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MOM's first nationwide study shows gap growing slightly between median wages of men and women

SINGAPORE — Women in Singapore are not only still earning less than men today, but the gender wage gap has increased slightly between 2002 and 2018, a study by the Ministry of Manpower (MOM) has found.

In its first-ever nationwide study on the gender wage gap, the MOM found that among full-time workers aged between 25 and 54, the gender wage gap rose from 16 per cent in 2002 to 16.3 per cent in 2018.

In its first-ever nationwide study on the gender wage gap, the MOM found that among full-time workers aged between 25 and 54, the gender wage gap rose from 16 per cent in 2002 to 16.3 per cent in 2018.

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SINGAPORE — Women in Singapore are not only still earning less than men today, but the gender wage gap has increased slightly between 2002 and 2018, a study by the Ministry of Manpower (MOM) has found. 

In its first-ever nationwide study on the gender wage gap, the MOM found that among full-time workers aged between 25 and 54, the unadjusted gender wage gap — which is often used in international comparisons by the Organisation for Economic Co-operation and Development, for example — rose from 16 per cent in 2002 to 16.3 per cent in 2018.

This was largely due to occupational differences — the wages in male-dominated occupations have jumped much higher than those in occupations dominated by women.

But when the differences in age, education, occupation, industry and the number of hours worked are stripped away, Singapore’s gender wage gap has shrunk — from 8.8 per cent (or a median of S$255 in dollar value) in 2002, to 6 per cent (or a median of S$342 in dollar value) in 2018.

This means that in 2018, women were earning 6 per cent less, on average, than a man with the same job in the same industry, and of the same age and educational qualifications.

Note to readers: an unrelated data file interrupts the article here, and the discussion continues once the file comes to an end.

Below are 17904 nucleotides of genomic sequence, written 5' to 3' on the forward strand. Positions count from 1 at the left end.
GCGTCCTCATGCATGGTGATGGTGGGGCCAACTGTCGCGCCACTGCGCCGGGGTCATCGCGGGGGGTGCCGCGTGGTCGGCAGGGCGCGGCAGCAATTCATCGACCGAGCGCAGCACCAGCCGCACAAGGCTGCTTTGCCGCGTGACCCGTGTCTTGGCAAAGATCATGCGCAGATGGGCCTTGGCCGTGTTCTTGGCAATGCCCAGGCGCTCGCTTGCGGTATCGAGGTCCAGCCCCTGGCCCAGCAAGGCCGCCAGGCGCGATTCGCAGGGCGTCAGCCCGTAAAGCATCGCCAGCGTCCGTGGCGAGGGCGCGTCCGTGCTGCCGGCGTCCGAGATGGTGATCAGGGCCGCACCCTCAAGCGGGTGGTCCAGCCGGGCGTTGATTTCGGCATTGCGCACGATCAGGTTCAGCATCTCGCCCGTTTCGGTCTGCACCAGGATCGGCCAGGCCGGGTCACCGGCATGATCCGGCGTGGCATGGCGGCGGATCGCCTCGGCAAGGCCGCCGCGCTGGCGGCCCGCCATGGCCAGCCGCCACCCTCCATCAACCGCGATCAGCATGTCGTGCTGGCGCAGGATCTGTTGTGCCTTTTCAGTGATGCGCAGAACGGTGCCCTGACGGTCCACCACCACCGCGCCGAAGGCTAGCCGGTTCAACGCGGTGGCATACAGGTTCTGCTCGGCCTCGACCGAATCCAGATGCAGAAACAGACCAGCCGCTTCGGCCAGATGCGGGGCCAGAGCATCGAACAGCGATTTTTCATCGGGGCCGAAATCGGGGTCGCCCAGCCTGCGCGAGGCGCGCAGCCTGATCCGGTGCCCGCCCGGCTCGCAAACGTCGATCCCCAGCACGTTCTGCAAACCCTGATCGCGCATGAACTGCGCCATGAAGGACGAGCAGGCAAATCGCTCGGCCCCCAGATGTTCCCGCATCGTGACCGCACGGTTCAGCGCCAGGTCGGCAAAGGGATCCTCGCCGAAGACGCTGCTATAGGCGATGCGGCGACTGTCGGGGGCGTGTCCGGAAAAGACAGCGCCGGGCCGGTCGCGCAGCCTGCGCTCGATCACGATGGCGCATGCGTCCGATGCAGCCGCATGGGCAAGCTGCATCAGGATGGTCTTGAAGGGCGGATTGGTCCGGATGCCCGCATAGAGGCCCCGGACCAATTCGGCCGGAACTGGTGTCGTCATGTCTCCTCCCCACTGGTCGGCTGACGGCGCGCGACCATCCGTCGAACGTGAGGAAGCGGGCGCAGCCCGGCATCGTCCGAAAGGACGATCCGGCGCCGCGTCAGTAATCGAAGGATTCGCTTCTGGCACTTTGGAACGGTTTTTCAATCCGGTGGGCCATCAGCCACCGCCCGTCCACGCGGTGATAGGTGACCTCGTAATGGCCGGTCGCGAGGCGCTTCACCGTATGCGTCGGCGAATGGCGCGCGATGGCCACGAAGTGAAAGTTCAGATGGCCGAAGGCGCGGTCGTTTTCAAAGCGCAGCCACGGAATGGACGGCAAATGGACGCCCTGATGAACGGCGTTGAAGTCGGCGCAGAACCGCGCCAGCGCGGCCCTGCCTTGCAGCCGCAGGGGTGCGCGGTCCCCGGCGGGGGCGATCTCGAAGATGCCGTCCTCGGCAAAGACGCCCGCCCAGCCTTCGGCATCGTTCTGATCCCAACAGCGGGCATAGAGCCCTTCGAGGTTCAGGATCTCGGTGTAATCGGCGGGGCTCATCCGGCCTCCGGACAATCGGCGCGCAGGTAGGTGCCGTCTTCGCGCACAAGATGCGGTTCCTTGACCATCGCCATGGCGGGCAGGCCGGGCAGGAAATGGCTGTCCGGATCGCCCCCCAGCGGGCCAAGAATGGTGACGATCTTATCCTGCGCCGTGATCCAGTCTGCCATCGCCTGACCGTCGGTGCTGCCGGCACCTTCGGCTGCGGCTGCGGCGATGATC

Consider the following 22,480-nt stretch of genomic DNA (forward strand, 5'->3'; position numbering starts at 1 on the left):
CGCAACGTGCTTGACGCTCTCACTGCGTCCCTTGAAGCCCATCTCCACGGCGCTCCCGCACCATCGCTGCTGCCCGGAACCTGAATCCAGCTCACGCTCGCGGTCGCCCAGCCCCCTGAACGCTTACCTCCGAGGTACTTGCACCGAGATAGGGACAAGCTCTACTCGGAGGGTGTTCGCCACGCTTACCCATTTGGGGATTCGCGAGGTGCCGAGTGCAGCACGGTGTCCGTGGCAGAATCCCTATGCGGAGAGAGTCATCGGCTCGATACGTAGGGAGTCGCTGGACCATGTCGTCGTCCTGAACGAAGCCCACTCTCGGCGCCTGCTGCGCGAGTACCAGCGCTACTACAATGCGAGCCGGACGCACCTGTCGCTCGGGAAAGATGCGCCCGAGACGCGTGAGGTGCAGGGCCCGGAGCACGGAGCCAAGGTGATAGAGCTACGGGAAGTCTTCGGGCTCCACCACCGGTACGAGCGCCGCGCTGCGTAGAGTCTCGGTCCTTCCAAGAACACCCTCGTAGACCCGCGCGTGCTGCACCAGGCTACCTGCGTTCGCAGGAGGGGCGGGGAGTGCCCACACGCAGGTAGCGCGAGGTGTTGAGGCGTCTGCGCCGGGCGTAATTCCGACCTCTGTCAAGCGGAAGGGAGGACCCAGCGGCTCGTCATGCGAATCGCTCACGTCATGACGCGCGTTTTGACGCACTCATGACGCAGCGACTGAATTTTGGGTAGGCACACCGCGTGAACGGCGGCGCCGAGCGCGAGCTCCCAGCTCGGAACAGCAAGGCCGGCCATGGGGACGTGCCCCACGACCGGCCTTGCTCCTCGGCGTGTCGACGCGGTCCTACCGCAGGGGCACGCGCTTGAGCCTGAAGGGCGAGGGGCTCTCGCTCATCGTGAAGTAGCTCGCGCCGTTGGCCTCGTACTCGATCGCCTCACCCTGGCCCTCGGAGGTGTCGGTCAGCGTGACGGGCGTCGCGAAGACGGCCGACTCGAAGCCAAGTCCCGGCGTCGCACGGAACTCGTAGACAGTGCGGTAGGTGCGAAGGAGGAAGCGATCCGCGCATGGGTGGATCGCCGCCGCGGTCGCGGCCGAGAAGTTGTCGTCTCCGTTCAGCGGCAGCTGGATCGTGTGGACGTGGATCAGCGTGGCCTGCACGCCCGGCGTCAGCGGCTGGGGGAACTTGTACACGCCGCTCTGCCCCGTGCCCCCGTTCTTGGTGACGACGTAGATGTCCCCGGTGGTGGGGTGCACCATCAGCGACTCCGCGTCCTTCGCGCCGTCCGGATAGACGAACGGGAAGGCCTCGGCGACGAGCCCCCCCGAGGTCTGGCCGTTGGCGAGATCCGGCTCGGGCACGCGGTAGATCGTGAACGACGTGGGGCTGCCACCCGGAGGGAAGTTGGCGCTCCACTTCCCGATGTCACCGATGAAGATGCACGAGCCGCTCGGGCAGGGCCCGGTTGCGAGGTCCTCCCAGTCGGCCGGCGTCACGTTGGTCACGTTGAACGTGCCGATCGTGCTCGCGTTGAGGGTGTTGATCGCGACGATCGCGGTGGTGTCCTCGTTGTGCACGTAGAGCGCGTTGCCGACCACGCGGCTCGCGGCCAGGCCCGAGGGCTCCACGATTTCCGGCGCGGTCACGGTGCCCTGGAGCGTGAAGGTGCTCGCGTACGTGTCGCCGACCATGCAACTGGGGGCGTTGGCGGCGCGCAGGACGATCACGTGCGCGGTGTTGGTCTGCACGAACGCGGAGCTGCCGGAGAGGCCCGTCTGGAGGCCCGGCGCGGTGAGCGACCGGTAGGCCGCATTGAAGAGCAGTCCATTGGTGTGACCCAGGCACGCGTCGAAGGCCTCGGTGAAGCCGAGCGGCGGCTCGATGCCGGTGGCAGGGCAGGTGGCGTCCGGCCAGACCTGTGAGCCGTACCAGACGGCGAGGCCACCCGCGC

TWO METHODS OF MEASURING

An MOM spokesperson said at a media briefing on Thursday (Jan 9) that the ministry will utilise both measures of gender wage gap to inform its policy-making.

The unadjusted gender pay gap, which essentially measures the difference between the median income of men and women without taking into account other social attributes, is important in helping to understand the reasons behind why women make certain occupational choices. 

The adjusted gender pay gap may help one understand how caregiving responsibilities are decided.

While both are important, labour economist Walter Theseira from the Singapore University of Social Sciences said the unadjusted gender pay gap is able to capture the experiences of women who may not be able to make the same occupational choices as men.

“But a lot of women are not like men. They are constrained by circumstances and can’t act like men… Some women work half-day not purely because they want to, but they are forced into it,” he said.

The Association of Women for Action and Research (Aware) said that the unadjusted pay gap reveals a “fuller picture” of gender inequality, as it reflects occupational segregation.

The study, released on Thursday, was authored by Ms Eileen Lin and Ms Grace Gan from MOM and Associate Professor Jessica Pan from the economics department at the National University of Singapore. 

The MOM wanted to delve deeper into the factors behind the gender pay gap in Singapore, its spokesperson said, as many other companies and research organisations have used MOM data to come up with their own studies, but that these researchers mainly studied overall average wages. 

“It’s not fair to look at it from an average perspective. We felt we have to consider many other factors,” said the spokesperson. 

In March last year, Glassdoor, a website that allows anonymous reviews of companies, found from its own analysis of MOM data that the gender pay gap in Singapore was 12.8 per cent.